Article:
"Eglomise" is the term applied to the back-painted glass panels in these old French souvenirs. Most of them date 1800s, though they were made up through about 1910 in this manner, too. Later ones often have a photo set in instead. The early ones are our favorites, sometimes a screened ink-line like drawing that is then hand colored, or sometimes a full miniature painting original, all worked on the back side of a panel or convex plaque of glass. There are sometimes open spots left and a final step is application of thin mother of pearl panels so that the windows shimmer with pearlescent light, or architectural details are pearl - you can see how fun those are. I'm listing a whole collection from this genre, one at a time, so will just give the barest detail of each as we move through the collection.
This one quite unique with the pressed brass body, a relatively Art Nouveau styled pattern with cattails, foliage and large dragonflies. The lid a thick beveled glass panel with the reverse painted scene of the Paris Pont Alexandre III bridge. With its Art Nouveau lamps, cherubs, nymphs and winged horses at either end, was built between 1896 and 1900. It is named after Tsar Alexander III, who had concluded the Franco-Russian Alliance in 1892. His son Nicholas II laid the foundation stone in October 1896. The style of the bridge reflects that of the Grand Palais, to which it leads on the right bank. The construction of the bridge is a marvel of 19th century engineering, consisting of a 20 ft high single span steel arch. The design, by the architects Joseph Cassien-Bernard [fr] and Gaston Cousin, was constrained by the need to keep the bridge from obscuring the view of the Champs-Élysées or the Invalides. The bridge was built by the engineers Jean Résal and Amédée Alby. It was inaugurated in 1900 for the Exposition Universelle or World's Fair, as were the nearby Grand Palais and Petit Palais.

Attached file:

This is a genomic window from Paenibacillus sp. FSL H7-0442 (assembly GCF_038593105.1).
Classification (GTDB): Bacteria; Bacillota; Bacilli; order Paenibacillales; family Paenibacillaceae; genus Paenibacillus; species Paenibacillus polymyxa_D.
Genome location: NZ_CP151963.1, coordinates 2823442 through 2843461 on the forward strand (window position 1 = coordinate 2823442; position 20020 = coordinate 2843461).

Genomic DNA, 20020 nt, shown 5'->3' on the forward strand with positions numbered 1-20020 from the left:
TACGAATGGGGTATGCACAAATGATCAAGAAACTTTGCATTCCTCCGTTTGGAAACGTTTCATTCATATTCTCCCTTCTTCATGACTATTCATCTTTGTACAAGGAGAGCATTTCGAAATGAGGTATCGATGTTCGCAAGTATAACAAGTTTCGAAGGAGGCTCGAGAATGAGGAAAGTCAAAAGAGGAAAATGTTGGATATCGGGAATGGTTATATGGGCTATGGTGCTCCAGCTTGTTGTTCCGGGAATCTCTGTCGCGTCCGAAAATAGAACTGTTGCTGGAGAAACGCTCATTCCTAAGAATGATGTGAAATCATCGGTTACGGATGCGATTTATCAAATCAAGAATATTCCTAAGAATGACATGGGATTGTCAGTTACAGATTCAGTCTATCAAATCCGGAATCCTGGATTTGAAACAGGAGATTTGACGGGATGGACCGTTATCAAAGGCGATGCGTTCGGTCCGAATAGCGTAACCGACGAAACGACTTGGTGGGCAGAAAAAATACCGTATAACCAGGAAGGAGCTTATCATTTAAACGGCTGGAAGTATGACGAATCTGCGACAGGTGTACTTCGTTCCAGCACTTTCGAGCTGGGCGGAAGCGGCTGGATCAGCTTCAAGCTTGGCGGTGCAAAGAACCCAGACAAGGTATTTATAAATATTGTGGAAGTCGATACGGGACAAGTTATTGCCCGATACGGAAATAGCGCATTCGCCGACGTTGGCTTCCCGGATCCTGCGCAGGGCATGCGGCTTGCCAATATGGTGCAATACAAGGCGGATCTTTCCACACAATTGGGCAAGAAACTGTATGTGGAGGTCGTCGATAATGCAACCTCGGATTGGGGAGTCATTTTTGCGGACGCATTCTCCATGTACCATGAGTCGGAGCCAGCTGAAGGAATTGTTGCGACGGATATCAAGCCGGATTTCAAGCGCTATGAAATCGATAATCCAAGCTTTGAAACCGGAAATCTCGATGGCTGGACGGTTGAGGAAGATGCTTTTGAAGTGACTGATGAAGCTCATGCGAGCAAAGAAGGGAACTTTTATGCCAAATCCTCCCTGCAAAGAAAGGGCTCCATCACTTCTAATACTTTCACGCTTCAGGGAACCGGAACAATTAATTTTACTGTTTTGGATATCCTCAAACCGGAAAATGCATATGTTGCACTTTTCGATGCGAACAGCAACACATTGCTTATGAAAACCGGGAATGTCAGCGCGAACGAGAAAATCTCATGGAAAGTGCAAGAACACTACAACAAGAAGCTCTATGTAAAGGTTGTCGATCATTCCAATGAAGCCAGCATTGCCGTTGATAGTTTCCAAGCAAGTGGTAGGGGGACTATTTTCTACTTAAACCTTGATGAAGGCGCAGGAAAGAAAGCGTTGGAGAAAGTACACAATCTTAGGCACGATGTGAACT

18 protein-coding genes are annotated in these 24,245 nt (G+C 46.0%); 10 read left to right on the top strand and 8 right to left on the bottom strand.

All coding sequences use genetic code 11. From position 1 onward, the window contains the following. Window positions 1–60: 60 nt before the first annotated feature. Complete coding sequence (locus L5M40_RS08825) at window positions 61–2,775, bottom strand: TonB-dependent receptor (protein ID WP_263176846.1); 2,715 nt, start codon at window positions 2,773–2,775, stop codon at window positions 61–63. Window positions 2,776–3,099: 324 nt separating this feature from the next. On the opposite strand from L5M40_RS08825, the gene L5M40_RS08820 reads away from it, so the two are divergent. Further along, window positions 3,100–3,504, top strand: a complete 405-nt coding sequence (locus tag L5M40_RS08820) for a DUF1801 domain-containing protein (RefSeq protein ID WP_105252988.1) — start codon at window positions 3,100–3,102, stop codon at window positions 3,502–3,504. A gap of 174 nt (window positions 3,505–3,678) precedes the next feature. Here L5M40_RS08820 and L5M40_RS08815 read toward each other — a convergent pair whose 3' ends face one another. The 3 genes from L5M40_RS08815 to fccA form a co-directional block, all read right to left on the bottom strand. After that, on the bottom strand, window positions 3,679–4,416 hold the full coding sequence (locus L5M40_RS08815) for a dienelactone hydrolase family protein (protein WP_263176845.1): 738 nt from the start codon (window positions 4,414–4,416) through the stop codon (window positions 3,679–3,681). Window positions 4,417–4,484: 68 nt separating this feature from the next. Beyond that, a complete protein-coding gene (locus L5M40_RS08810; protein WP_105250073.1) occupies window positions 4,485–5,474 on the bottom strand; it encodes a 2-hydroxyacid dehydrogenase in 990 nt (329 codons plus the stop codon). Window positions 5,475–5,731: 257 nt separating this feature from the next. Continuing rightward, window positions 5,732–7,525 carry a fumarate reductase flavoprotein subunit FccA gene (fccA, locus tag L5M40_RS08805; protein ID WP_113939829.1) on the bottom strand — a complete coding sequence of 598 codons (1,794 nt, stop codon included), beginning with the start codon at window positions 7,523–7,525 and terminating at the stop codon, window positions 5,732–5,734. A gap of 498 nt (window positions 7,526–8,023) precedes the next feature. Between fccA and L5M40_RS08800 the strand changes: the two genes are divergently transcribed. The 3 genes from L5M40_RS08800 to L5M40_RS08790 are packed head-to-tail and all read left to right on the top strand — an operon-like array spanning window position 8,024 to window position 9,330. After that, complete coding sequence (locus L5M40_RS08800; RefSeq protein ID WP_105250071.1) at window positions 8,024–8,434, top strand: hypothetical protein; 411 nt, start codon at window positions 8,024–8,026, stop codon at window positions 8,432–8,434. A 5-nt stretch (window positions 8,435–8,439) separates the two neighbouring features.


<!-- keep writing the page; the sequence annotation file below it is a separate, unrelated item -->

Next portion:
Very good to excellent condition for age and type.I see no chips to the thick beveled glass lid and no loss to the painting. Some visible age tarnish to the sides. The original interior lining is intact but, as you can see in the images, it is somewhat ages. See pictures for measurements.
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